Our First Cruise--Any Advice?

Mrs. Know and I are taking our very first cruise in September. Nothing fancy–Royal Caribbean mid-week 4-nighter to Catalina, San Diego and Ensenada.

I know that you have to pay extra for a lot of things on a ship–so what’s worth it?

We plan on getting off the ship at Catalina to look around–what’s to see? And is it worth disembarking in Ensenada?

I’ve checked out the options on RC’s website, but I’d like some objective opinions.

We’re both 50-ish, if that helps.

Bring a power strip. There’s never enough plugs in the stateroom.

What’s worth it to pay for. Tips - cruise employees get paid almost nothing, get room and board, but really live off tips (or - in a lot of cases - send them home - cruises are generally internationally staffed).

If you drink, budget for your bar bill. They may have a soda program - pay once, free refills - that may be worthwhile if you drink a lot of pop. If you gamble, budget for that. And they’ll have a lot of photos taken by the ships photographers - up to you - I’d budget something for that.

There may be add on restaurants. I only have cruised with Disney, but their add on restaurant is $10 a person and is a MUCH better meal than what you get in their regular dining room.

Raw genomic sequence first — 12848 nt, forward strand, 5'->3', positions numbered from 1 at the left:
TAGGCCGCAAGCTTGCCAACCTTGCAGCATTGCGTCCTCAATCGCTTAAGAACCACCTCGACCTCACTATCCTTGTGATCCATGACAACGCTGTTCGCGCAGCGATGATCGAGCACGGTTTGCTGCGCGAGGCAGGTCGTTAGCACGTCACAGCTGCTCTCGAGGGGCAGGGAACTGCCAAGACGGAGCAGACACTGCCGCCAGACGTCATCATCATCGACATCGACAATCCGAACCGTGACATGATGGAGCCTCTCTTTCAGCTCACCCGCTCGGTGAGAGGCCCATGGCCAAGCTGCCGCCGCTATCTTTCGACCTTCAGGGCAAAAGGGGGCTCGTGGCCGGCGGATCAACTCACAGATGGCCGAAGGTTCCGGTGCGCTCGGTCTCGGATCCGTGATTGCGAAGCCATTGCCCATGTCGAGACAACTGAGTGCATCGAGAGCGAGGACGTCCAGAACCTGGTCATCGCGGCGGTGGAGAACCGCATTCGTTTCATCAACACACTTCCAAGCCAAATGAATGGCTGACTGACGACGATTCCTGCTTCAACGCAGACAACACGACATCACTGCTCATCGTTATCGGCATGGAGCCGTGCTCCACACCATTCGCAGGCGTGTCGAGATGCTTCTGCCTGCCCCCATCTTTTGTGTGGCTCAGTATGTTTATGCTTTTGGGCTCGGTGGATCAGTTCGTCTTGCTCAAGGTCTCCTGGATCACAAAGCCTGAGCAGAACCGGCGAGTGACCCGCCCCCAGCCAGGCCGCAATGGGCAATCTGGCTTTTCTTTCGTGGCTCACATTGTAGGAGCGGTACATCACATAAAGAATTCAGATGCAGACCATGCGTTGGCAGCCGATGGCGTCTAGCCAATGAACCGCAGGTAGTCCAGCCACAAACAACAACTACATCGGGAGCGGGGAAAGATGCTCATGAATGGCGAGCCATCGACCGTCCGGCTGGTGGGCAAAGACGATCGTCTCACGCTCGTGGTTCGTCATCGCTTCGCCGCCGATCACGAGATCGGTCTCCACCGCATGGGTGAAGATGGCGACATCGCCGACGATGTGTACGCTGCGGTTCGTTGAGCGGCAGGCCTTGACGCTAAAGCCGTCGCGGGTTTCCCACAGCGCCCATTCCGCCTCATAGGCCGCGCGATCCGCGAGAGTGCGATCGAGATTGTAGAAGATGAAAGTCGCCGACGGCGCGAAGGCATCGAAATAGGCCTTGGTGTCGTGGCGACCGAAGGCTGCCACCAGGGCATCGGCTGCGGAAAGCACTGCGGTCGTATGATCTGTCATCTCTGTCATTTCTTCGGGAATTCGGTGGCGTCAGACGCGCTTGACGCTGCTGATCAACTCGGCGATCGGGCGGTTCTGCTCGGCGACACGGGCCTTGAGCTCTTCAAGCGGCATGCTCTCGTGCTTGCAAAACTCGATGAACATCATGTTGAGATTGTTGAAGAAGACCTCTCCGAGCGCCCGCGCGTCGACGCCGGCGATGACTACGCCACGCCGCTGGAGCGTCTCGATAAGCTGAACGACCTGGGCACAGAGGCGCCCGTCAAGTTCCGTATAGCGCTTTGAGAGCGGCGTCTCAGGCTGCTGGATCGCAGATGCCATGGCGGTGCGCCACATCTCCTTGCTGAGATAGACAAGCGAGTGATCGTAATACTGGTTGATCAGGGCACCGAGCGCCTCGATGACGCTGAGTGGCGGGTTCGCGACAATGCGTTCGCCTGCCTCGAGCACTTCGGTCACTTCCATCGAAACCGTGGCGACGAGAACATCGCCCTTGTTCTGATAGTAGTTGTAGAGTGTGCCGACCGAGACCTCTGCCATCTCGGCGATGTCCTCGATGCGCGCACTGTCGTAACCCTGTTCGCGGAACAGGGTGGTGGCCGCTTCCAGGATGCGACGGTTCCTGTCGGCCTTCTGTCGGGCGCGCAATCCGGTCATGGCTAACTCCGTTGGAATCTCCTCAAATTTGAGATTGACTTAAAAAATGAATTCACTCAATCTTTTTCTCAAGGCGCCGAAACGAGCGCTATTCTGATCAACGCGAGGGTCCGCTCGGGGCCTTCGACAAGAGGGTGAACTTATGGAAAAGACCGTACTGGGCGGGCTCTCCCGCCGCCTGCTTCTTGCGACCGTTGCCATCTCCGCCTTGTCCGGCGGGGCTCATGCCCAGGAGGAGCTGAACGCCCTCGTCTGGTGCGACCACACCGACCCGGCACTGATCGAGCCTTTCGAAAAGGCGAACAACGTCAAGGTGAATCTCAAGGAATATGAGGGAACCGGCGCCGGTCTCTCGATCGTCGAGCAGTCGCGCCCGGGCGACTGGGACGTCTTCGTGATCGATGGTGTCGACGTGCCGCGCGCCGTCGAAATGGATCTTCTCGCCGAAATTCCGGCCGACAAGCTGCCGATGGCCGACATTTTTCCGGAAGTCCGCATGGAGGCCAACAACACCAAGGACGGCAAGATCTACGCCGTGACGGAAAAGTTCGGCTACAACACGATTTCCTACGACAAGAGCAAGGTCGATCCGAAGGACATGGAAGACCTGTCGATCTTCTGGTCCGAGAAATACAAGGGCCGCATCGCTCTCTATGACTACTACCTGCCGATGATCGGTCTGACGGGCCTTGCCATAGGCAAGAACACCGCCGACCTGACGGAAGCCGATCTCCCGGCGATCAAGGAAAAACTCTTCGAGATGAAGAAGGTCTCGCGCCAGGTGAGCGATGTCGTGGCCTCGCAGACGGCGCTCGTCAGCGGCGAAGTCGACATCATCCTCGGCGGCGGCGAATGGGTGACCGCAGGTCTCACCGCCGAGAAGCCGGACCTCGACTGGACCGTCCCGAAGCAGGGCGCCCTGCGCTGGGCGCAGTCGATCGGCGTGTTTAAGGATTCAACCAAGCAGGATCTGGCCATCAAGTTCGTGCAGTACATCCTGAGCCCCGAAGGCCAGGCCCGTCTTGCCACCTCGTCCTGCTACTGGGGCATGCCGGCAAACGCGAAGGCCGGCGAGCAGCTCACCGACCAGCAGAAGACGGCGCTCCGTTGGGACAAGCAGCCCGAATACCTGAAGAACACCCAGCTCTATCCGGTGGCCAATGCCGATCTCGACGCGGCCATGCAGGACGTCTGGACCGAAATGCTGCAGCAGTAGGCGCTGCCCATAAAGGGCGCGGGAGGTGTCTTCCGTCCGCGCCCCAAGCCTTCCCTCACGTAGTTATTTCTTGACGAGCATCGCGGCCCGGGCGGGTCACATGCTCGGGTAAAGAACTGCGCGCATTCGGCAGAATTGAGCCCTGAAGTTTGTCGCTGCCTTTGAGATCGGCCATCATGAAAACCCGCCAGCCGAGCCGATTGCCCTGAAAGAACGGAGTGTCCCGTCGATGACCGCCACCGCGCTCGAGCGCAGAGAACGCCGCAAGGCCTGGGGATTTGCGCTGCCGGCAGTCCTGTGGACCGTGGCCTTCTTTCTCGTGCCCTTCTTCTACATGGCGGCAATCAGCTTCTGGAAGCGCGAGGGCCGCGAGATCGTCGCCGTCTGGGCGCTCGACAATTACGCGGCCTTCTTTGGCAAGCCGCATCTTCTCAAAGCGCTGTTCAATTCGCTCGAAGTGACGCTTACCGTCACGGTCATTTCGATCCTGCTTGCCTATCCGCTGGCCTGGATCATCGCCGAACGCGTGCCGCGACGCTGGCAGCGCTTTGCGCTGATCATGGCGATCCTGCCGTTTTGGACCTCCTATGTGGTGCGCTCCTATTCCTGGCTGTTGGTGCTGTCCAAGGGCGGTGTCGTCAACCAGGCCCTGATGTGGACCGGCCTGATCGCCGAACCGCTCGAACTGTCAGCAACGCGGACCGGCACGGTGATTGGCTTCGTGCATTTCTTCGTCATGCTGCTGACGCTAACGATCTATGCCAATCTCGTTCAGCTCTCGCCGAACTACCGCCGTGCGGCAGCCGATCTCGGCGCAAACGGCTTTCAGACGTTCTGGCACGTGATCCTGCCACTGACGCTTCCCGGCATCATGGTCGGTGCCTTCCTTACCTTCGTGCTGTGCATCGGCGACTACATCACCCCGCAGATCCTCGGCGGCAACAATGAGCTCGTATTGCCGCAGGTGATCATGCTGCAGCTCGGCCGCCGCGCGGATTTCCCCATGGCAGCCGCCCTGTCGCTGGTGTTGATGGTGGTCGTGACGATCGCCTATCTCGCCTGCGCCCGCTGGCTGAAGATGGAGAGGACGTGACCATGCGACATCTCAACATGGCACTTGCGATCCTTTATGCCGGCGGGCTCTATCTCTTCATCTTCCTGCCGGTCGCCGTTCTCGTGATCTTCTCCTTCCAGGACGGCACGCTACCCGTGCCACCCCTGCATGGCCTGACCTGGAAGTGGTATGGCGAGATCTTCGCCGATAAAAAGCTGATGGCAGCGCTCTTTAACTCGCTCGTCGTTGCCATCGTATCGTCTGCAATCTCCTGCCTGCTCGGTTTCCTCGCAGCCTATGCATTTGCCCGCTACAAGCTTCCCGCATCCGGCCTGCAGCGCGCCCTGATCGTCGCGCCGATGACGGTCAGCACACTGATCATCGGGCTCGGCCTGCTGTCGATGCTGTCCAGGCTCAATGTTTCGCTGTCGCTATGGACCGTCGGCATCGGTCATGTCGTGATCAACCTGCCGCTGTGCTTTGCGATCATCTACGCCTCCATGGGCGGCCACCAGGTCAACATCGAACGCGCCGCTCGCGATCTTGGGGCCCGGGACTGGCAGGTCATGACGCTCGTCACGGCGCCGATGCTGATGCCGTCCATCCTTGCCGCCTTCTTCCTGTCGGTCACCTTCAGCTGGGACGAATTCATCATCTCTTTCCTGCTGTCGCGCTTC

We did that same cruise a few years ago. Catalina is a cute little town with lots of shops; if you like shopping, it’s great. There’s also glass-bottom boat tours of the harbor that can be fun if you like looking at fish and kelp and rocks and other stuff under water.

In Ensenada, I would NOT recommend going to see the blow hole. It’s a long, long (three hours one-way, if I remember) hot, dusty bus ride, then at the destination it’s a huge tourist-trap market place and you get absolutely mobbed by children and women trying to sell you their wares. The blow hole itself is not very impressive, just a place on the rocky shore where, when the waves come in, the rocks channel the water up into a vertical spray. You watch it for two minutes, take some pictures to prove you were there, and then have to run the gauntlet of the market place back to your bus for another three hour ride. The town of Ensenada itself is ok, but I personally found it a bit depressing; it seems to exist soley to service the cruise ships.

[Nitpick] Catalina is the name of the island, the town is Avalon[/nitpick].

You do know there was a big fire on Catalina recently? I don’t know how much changed it will be from what you would normally see and do there.

If you do sign up for the premium restaurants, as Dangerosa suggested, do it as soon as you board the ship. They fill up quickly.

Do EVERYTHING the ship has to offer, I mean it. My first (also 50ish) I won their game show, sang Kaeroke (sp), danced til midnight went to the shows and talked to dozens of crew members from all over the world.

Its not like anyone knew me anyway, but I was on the ships TV every night and had an absolute blast.